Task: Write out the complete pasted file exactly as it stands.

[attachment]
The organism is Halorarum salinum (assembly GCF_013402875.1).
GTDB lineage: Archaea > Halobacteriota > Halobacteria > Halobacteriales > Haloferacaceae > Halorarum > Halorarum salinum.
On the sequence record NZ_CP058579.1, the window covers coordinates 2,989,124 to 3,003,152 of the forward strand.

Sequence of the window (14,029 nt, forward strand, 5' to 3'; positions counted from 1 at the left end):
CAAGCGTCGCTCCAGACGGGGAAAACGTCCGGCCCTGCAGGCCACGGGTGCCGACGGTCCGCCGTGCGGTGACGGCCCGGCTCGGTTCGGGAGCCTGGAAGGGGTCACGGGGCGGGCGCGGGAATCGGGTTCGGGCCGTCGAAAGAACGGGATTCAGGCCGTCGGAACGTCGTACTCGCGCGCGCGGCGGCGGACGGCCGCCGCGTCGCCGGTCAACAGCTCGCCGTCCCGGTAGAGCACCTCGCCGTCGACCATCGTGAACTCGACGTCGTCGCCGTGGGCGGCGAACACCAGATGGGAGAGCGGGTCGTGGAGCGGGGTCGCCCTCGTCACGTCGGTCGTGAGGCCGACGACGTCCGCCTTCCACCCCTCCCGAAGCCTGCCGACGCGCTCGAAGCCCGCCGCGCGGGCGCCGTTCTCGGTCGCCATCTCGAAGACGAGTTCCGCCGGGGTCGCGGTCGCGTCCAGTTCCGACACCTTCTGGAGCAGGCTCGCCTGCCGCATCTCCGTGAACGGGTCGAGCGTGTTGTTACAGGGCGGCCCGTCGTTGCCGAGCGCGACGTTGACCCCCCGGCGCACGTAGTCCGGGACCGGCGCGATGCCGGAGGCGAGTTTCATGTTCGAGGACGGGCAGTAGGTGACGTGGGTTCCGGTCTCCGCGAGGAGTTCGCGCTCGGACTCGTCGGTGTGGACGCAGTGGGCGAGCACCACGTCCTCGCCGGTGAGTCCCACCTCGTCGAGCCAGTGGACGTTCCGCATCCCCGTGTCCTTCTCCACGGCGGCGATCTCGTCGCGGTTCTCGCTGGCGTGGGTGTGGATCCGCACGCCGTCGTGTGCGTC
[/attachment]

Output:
The organism is Halorarum salinum (assembly GCF_013402875.1).
GTDB lineage: Archaea > Halobacteriota > Halobacteria > Halobacteriales > Haloferacaceae > Halorarum > Halorarum salinum.
On the sequence record NZ_CP058579.1, the window covers coordinates 2,989,124 to 3,003,152 of the forward strand.

Sequence of the window (14,029 nt, forward strand, 5' to 3'; positions counted from 1 at the left end):
CAAGCGTCGCTCCAGACGGGGAAAACGTCCGGCCCTGCAGGCCACGGGTGCCGACGGTCCGCCGTGCGGTGACGGCCCGGCTCGGTTCGGGAGCCTGGAAGGGGTCACGGGGCGGGCGCGGGAATCGGGTTCGGGCCGTCGAAAGAACGGGATTCAGGCCGTCGGAACGTCGTACTCGCGCGCGCGGCGGCGGACGGCCGCCGCGTCGCCGGTCAACAGCTCGCCGTCCCGGTAGAGCACCTCGCCGTCGACCATCGTGAACTCGACGTCGTCGCCGTGGGCGGCGAACACCAGATGGGAGAGCGGGTCGTGGAGCGGGGTCGCCCTCGTCACGTCGGTCGTGAGGCCGACGACGTCCGCCTTCCACCCCTCCCGAAGCCTGCCGACGCGCTCGAAGCCCGCCGCGCGGGCGCCGTTCTCGGTCGCCATCTCGAAGACGAGTTCCGCCGGGGTCGCGGTCGCGTCCAGTTCCGACACCTTCTGGAGCAGGCTCGCCTGCCGCATCTCCGTGAACGGGTCGAGCGTGTTGTTACAGGGCGGCCCGTCGTTGCCGAGCGCGACGTTGACCCCCCGGCGCACGTAGTCCGGGACCGGCGCGATGCCGGAGGCGAGTTTCATGTTCGAGGACGGGCAGTAGGTGACGTGGGTTCCGGTCTCCGCGAGGAGTTCGCGCTCGGACTCGTCGGTGTGGACGCAGTGGGCGAGCACCACGTCCTCGCCGGTGAGTCCCACCTCGTCGAGCCAGTGGACGTTCCGCATCCCCGTGTCCTTCTCCACGGCGGCGATCTCGTCGCGGTTCTCGCTGGCGTGGGTGTGGATCCGCACGCCGTCGTGTGCGTC